‘The Protestant church was already in the process of discarding the named Sundays of Lent and Easter even as we blessed and planted the seeds. Now they bear the evocative names “The First Sunday in Lent,” “the Second Sunday in Lent,” and so on. The fourth Sunday in Lent was once named Laetare, which means “rejoice.” It was known in the church as Refreshment Sunday. On this Sunday rose paraments replaced the traditional purple of Lent, and, psychologically and spiritually, we breathed a little easier. The color rose seemed to say, There’s light at the end of the tunnel. Even at the dead center of Lent, Christ is risen.

    The Protestant church got rid of Laetare as well as Rogate and many of the other days for reasons I have never fully understood. It created a bland church calendar and liturgies du jour in the image of people who have been abstracted from place and history, who have no feel for the symbols and no memory of the stories. They live, work, and worship in climate-controlled buildings. They have largely adopted a digitalized language. Their daily routines override the natural rhythms and longings of life.

    I can only say that the Latin words were not too much for my high school dropouts. The simple outline of church history didn’t overtax their imaginations. The liturgy and church year made sense to the farmers in New Cana, for who better than a farmer understands the circularities of life? The church year had a rhythm, and so did their lives.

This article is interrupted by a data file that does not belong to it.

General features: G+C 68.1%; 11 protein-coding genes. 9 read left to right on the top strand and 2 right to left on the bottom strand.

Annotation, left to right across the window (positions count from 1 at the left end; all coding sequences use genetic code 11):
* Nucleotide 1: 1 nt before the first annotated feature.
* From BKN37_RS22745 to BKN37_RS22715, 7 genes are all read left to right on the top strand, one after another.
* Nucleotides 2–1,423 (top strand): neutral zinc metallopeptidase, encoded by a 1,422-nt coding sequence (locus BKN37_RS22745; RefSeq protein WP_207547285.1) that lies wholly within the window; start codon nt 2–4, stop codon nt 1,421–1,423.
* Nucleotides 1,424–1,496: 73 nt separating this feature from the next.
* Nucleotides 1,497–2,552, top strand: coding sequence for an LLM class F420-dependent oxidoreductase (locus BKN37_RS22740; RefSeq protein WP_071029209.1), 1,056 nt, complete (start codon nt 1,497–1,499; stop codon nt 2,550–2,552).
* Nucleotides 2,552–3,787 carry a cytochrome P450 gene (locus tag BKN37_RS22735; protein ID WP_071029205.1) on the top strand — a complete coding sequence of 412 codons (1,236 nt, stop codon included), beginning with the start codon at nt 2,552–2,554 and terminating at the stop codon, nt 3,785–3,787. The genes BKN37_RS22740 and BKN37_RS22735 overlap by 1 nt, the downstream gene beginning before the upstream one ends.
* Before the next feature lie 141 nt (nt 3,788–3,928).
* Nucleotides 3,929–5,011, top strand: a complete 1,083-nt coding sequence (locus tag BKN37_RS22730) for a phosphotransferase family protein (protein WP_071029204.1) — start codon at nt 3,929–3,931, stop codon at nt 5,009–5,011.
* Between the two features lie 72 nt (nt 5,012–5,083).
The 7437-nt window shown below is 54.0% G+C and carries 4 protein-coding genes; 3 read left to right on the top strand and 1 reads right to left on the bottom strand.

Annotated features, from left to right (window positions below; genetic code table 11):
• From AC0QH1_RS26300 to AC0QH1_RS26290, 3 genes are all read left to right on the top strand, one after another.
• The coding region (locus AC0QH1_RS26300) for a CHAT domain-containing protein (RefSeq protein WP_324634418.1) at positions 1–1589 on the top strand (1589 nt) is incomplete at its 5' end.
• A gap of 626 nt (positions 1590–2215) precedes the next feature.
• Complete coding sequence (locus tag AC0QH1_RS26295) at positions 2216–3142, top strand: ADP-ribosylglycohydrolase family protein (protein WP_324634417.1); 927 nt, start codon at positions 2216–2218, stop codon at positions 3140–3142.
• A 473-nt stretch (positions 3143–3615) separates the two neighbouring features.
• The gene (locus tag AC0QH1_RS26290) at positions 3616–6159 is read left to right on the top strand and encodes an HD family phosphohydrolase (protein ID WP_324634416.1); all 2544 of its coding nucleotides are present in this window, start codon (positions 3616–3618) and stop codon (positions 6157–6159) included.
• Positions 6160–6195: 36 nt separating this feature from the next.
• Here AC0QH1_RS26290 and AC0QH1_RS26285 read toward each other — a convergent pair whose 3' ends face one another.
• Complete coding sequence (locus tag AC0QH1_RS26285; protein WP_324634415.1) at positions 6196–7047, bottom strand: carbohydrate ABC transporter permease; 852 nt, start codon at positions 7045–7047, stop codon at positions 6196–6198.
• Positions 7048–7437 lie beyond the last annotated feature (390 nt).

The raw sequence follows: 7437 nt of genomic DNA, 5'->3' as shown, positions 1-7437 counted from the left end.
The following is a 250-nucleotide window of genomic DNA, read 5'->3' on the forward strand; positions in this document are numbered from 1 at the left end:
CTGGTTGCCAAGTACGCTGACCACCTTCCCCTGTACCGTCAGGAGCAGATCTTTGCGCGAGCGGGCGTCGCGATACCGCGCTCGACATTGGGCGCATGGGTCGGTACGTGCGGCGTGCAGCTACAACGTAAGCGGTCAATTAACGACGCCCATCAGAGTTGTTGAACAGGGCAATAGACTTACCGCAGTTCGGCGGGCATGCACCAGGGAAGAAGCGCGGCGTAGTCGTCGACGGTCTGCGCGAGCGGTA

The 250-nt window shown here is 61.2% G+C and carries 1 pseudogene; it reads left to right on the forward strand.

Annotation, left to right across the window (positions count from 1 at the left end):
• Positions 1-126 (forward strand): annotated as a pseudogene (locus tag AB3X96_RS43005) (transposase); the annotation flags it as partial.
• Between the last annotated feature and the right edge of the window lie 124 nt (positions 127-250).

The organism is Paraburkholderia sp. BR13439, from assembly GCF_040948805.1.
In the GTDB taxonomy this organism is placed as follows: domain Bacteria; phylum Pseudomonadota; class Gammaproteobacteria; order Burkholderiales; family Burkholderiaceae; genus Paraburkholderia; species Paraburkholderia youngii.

Some would argue that the observance of Rogate arose in an agricultural world and is, therefore, irrelevant to all but the 1.7 percent of Americans who still live on farms. But my congregation understood the metaphor that underlay Rogate, which is this: When we do any kind of useful work, we join the act of creation in progress and help God keep the universe humming’. – Richard Lischer, Open Secrets: A Memoir of Faith and Discovery, 144–5.

    Archbishop’s Lectures in Holy Week

    rowan-williams-3

     

    Rowan Williams is in the midst of a series of Holy Week Lectures on the theme, ‘Growing in Prayer: what the saints tell us about the spiritual journey’:

    6 April        Lecture 1: ‘The Early Church’

    7 April        Lecture 2: ‘Reformers, Catholic & Protestant’

    8 April        Lecture 3: ‘The Quest for God in the Modern Age’

    The Stations of the Cross

    Here’s a wee doument that I prepared for Lent:

    Anyone interested in a copy in MS Word format can contact me and I’ll be happy to send.

    Lent Reflection 6: ‘Father, into your hands I commit my spirit!’

    Luke 23:46

     

    ‘It was not to man’s future, but to a present holy God that Christ Himself poured out His dying soul. It was into God’s hands He committed His Spirit, not to a future that would do Him justice’. – PT Forsyth, ‘Missions the Soul of Civilisation’. Christian World Pulpit, 4 May 1910, 275.

    Lent Reflection 5: Hans Urs von Balthasar on the three decisive hours

    crucifixion-2‘”Now from the sixth hour there was darkness over all the land until the ninth hour.” It was as if the cosmos sensed that something decisive was going on here, as if it were participating in the darkness invading the soul of Christ. For our part, we do not need to experience this darkening, for we are already estranged and dark enough. It would suffice if we held onto our faith in a world that has become dark all around us; it would be enough for us to be convinced that all inner light, all inner joy and security, all trust in life owes its existence to the darkness of Golgotha and never to forget to give God thanks for it’. – Hans Urs von Balthasar, You Crown the Year With Your Goodness: Sermons Through the Liturgical Year (trans. Graham Harrison; San Francisco: Ignatius Press, 1989), 85-6.